There’s some photos of a destroyer (the USS Meredith, DD-890). Rufus says that it may have played cat-and-mouse games with Dad’s sub in the Atlantic when they were learning their maneuvers off of Rhode Island.

Sure looks like an image of Fort Mason

Somewhere in Ferry-Land

All I know about is what Mom told me, which means almost less than nothing. She met Dad on a blind date while he was still in the Navy. She married him during the end of that era. She was engaged to be married to _someone else_ when they met, too busy to learn much about the military career of the man who declared he wanted to marry her on their first date.

My Dad had a dream about living on a houseboat, perhaps this is where it spawned

Waiting in the Lock, exchanging pleasantries

She was the world’s most Unreliable Narrator, but could spin a good story. He would never talk about his military service. I assumed it was because he didn’t want to remember anything painful or difficult. He still had his old uniform.  These pictures are so not painful that I am left wondering what the whole story was. I will never know, but I can at least send for the records.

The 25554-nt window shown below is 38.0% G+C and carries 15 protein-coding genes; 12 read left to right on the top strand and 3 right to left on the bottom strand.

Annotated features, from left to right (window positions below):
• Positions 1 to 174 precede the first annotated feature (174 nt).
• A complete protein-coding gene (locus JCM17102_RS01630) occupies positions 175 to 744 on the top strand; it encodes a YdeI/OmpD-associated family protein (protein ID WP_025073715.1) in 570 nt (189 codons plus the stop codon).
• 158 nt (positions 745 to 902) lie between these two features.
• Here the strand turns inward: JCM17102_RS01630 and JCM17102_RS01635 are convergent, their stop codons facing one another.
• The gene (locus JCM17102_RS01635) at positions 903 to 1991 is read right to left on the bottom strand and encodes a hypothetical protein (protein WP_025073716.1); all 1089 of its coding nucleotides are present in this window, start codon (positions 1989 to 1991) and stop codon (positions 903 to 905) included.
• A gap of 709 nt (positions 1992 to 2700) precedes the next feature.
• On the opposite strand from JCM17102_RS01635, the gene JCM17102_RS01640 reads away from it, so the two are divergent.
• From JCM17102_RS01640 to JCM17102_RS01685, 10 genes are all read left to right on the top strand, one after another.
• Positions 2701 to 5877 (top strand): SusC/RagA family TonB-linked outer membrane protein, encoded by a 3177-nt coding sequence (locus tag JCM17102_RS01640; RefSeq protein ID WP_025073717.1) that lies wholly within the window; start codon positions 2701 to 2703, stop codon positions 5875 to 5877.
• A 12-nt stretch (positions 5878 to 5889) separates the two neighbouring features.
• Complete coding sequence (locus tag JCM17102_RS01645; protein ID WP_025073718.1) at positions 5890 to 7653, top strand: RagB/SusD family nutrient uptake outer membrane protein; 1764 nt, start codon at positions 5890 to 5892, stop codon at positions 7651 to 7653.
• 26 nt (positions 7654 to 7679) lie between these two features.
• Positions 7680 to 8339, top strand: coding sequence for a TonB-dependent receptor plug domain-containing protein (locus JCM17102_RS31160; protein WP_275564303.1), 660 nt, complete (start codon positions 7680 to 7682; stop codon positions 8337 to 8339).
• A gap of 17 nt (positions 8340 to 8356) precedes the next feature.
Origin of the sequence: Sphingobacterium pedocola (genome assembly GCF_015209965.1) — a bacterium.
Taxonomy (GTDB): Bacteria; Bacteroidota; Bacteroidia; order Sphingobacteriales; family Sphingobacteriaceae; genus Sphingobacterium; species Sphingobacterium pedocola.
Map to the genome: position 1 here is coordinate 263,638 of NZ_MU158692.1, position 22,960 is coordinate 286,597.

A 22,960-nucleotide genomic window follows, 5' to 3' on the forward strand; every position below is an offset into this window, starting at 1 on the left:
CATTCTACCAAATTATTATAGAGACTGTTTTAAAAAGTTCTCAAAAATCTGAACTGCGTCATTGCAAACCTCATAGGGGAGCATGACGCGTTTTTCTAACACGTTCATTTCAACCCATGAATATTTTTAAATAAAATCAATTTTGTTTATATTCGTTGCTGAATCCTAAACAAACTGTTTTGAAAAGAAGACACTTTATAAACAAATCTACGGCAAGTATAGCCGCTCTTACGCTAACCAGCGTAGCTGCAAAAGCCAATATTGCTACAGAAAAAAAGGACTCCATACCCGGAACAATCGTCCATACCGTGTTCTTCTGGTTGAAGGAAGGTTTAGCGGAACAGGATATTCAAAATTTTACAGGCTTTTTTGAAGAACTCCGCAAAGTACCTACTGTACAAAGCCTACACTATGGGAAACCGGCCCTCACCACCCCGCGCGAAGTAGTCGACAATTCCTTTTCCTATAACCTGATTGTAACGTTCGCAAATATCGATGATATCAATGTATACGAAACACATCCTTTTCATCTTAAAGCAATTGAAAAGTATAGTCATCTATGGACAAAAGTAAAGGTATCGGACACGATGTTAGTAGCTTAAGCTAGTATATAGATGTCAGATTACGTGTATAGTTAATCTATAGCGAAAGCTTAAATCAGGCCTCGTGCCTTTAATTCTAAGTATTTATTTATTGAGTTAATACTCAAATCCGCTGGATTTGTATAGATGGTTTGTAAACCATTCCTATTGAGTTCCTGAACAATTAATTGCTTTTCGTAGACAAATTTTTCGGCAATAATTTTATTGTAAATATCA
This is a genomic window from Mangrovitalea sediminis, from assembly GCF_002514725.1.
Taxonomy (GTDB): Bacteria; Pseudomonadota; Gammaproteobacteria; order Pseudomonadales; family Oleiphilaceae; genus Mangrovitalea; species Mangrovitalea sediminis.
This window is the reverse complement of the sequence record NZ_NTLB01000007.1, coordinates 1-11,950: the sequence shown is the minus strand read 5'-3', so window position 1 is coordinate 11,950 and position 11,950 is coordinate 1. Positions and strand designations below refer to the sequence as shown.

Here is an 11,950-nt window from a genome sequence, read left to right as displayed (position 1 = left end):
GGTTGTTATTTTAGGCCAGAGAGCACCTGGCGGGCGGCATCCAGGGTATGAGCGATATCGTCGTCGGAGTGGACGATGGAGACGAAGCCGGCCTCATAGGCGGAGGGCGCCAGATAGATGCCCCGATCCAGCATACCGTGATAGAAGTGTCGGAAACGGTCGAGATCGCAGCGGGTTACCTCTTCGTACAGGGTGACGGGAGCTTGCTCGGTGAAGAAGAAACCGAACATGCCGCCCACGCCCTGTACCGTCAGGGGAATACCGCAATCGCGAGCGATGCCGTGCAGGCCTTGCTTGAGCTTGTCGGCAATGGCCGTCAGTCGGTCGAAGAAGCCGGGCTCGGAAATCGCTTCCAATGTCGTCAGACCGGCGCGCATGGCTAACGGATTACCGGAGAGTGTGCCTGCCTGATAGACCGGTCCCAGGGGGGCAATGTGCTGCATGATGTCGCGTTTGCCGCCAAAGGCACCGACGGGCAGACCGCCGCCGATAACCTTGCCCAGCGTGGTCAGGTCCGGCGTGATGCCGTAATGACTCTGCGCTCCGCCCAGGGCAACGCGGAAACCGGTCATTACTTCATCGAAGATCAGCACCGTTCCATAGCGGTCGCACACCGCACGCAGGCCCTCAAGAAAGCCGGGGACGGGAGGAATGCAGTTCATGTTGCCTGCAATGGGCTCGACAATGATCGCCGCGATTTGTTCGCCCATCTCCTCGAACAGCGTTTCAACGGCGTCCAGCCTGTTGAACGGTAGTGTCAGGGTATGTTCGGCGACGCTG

Kenelm Winslow and his sailor mates posing for a photo

The face at the window indicates there were more sailors waiting to get out, perhaps?

[Dad is in the back row, big smile, big glasses ].  I also have been given the negatives, which is pretty exciting. I can print them up at Looking Glass. I’ve been itching to get back in the darkroom.

Sailors horsing around, 1940s

If you're going to work hard, then you'd better play hard...

This weekend I am getting reacquainted with my still-pretty-new scanner and sending away for the data. I am also learning some photo enhancement tricks for faded images in Photoshop. Bear with me.

Thanks Traci, for giving me the scanner.

Thanks Karen, for giving me the photos, the negatives, the souvenirs, and the encouragement. These are great photos, even if I don’t know who the heck most of the people are.

Naval cadets horsing around in a baseball field, garbage can lid hat

More than one way to be cool, sailor man!

Thanks Joseph, for getting me further motivated by showing me where to send away for the data.

Your memory is still a blessing, Dad. We miss you.

Kenelm Fayette Winslow holding another sailor's hat?

What about the hat?

Kenelm Fayette Winslow in his Navy Blues, sometime in the 40s
Dad in his Navy Blues, sometime during the 1940s